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Gilmore v. Veshecco


December 16, 2009


The opinion of the court was delivered by: Magistrate Judge Baxter


United States Magistrate Judge Susan Paradise Baxter.


A. Relevant Procedural and Factual History

Plaintiff Willie Ray Gilmore, a prisoner formerly detained at the Erie County Prison*fn1 ("ECP"), brings this action under the Civil Rights Act of 1871, 42 U.S.C. § 1983 against: James Veshecco, Warden at ECP ("Veshecco"); Major James Senyo, a corrections officer at ECP ("Senyo"); Eric Young, an adult individual formerly residing in Erie, Pennsylvania ("Mr. Young")*fn2 ; and Darlene Dixson Young, an adult individual believed to be the wife of Mr. Young, who currently resides in Erie, Pennsylvania ("Mrs. Young").*fn3

In his pro se complaint, which consists of a rambling collection of disjointed factual allegations and legal claims, Plaintiff appears to allege that, on or about December 22, 2008, he authorized ECP to release certain items of his property to Mr. Young, which consisted of: (i) a debit Visa card having a $614.00 credit balance; (ii) a "checkbook to [his] savings account;" (iii) an Access card for $176.00 worth of food stamps; (iv) two pairs of earrings; (v) a cellular phone and charger; (vi) a wallet; and (vii) code numbers to Plaintiff's various accounts. (Complaint at p. 5). Plaintiff alleges that his intent was to have Mr. Young use the money and property to obtain a bond for Plaintiff's release from pre-trial detention at ECP. Instead. Mr. Young allegedly stole the money and property that was released to him. Plaintiff alleges that he sought to grieve the issue at ECP, but was not given a grievance form to do so.

Plaintiff appears to be claiming that Defendants Veshecco and Senyo were negligent in failing to assist him with recovering his property and having charges filed and prosecuted against Mr. and Mrs. Young for the alleged theft. As relief for his claim, Plaintiff seeks monetary damages.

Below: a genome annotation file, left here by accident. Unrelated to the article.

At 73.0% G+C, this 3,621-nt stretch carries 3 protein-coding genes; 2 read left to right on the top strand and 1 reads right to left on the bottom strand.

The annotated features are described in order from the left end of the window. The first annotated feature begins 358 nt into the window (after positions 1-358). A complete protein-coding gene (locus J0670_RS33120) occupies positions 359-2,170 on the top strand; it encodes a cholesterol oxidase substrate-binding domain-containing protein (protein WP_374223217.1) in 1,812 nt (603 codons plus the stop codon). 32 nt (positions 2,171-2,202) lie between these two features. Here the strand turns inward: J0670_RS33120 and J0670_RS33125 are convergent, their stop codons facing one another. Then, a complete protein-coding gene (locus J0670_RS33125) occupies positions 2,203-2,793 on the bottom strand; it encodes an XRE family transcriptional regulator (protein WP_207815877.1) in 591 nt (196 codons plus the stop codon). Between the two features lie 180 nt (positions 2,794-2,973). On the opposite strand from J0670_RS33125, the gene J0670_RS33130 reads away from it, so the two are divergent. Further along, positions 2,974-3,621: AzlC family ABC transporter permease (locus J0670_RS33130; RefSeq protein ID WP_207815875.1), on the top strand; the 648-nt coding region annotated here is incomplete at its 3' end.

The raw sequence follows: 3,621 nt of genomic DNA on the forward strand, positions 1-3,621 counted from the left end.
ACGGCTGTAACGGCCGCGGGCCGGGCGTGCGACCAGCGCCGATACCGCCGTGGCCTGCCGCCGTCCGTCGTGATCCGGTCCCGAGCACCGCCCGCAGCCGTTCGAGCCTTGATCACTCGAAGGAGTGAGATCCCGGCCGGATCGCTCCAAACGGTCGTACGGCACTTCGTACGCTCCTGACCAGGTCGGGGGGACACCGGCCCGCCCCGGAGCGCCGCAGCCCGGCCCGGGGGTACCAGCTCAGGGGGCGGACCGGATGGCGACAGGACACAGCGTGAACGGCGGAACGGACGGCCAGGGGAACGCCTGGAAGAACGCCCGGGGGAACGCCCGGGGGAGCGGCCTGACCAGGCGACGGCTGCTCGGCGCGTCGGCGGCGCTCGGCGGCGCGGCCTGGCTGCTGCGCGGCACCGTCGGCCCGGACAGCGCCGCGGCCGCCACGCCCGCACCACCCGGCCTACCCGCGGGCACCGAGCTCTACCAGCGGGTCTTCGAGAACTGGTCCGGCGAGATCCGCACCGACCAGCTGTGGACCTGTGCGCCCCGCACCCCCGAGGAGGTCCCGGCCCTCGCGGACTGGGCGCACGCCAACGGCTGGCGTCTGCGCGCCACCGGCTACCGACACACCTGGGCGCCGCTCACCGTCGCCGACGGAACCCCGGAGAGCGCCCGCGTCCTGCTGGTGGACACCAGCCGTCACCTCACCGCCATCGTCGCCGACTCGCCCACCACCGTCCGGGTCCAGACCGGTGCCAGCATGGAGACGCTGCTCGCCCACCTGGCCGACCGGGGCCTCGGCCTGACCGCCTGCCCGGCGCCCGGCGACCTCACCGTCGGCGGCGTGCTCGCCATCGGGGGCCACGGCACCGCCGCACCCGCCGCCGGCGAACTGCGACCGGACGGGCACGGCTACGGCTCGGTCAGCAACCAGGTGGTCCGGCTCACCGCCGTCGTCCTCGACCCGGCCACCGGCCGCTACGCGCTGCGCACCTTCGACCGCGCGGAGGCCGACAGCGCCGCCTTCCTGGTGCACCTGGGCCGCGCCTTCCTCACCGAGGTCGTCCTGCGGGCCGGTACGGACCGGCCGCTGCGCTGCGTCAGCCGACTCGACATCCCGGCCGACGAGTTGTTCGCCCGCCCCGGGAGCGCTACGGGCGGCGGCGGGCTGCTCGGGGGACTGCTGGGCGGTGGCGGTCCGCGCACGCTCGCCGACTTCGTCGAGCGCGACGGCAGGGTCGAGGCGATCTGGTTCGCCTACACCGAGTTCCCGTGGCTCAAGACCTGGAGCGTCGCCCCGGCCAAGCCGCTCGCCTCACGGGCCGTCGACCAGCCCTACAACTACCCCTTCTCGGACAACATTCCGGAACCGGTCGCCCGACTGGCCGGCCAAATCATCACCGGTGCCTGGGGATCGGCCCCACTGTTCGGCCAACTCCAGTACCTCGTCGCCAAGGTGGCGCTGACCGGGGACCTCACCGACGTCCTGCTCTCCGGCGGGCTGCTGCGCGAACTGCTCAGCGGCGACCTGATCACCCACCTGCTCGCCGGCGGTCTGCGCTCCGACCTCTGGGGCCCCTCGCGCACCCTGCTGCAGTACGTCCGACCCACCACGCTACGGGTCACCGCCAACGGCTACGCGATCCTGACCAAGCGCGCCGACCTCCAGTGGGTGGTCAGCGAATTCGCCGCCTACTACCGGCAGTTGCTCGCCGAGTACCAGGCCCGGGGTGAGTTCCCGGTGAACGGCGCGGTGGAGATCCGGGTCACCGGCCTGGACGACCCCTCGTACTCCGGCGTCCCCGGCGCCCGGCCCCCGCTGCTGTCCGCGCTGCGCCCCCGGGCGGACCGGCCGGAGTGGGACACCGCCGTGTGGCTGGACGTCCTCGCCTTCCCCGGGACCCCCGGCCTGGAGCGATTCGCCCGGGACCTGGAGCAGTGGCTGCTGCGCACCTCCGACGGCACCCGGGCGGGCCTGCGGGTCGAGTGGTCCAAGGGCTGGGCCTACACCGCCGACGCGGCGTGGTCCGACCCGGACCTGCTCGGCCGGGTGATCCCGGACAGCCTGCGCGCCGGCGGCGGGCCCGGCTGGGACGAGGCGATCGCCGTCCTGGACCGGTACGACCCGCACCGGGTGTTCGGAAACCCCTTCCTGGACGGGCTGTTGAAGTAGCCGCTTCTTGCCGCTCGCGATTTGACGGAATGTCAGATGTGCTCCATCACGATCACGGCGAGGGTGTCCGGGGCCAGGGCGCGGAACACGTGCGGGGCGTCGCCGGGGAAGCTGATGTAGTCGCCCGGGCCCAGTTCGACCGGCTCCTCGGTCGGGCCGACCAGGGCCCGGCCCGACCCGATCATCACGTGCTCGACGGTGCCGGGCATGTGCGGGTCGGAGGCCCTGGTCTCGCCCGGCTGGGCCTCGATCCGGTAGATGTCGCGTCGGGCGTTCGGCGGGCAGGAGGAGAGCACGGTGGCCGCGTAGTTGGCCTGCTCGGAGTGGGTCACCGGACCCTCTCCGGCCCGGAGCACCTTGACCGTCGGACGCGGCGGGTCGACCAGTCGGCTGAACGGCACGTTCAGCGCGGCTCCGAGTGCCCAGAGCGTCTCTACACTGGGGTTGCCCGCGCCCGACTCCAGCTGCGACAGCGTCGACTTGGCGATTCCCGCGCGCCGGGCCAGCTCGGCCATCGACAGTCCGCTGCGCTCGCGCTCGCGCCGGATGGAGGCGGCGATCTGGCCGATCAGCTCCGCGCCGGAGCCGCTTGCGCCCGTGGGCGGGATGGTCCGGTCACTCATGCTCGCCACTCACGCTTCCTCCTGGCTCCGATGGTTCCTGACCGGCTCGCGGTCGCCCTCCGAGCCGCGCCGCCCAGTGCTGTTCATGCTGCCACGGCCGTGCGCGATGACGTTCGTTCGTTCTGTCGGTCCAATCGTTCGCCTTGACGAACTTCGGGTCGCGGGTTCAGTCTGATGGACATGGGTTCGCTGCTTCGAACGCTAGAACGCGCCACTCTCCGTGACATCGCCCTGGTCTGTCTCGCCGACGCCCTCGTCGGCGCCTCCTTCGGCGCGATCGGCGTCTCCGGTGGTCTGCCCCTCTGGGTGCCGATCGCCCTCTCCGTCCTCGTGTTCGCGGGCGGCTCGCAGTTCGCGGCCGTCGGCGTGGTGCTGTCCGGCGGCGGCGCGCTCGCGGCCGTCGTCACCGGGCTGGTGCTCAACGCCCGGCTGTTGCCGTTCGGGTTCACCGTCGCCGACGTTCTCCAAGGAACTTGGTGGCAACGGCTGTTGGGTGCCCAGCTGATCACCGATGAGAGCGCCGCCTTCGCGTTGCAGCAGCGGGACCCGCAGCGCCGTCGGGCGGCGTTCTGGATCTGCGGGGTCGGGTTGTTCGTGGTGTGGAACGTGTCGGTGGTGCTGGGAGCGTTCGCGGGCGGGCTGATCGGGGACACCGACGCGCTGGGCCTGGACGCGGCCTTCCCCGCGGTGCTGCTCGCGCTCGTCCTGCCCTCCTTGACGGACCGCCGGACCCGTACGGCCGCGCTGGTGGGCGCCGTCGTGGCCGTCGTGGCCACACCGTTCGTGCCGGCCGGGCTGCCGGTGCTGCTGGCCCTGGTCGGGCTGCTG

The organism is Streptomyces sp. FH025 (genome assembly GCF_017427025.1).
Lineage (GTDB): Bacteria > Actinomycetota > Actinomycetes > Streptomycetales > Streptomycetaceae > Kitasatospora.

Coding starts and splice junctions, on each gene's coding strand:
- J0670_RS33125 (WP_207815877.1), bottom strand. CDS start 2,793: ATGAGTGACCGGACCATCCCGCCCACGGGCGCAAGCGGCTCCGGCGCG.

On April 15, 2009, Defendants Veshecco and Senyo filed a motion to dismiss Plaintiff's claim for failure to state a claim upon which relief may be granted. [Document # 15]. Plaintiff has since filed a brief in opposition to Defendants' motion, essentially restating the allegations of his complaint. [Document # 19]. This matter is now ripe for consideration

B. Standards of Review

1. Motion to Dismiss

A motion to dismiss filed pursuant to Federal Rule of Civil Procedure 12(b)(6) must be viewed in the light most favorable to the plaintiff and all the well-pleaded allegations of the complaint must be accepted as true. Erickson v. Pardus, 551 U.S. 89, 95 (2007). A complaint must be dismissed pursuant to Rule 12 (b)(6) if it does not allege "enough facts to state a claim to relief that is plausible on its face." Bell Atlantic Corp. v. Twombly, 550 U.S. 544, 570 (2007)(rejecting the traditional 12 (b)(6) standard set forth in Conley v. Gibson, 355 U.S. 41 (1957)). See also Ashcroft v. Iqbal, ___ U.S. ___, ___, 129 S.Ct. 1937 (May 18, 2009) (specifically applying Twombly analysis beyond the context of the Sherman Act).

The Court need not accept inferences drawn by plaintiff if they are unsupported by the facts as set forth in the complaint. See California Pub. Employee Ret. Sys. v. The Chubb Corp., 394 F.3d 126, 143 (3d Cir. 2004) citing Morse v. Lower Merion School Dist., 132 F.3d 902, 906 (3d Cir. 1997). Nor must the court accept legal conclusions set forth as factual allegations. Twombly, 550 U.S. at 556, citing Papasan v. Allain, 478 U.S. 265, 286 (1986). "Factual allegations must be enough to raise a right to relief above the speculative level." Twombly, 550 U.S. at 556. Although the United States Supreme Court does "not require heightened fact pleading of specifics, [the Court does require] enough facts to state a claim to relief that is plausible on its face." Id. at 570.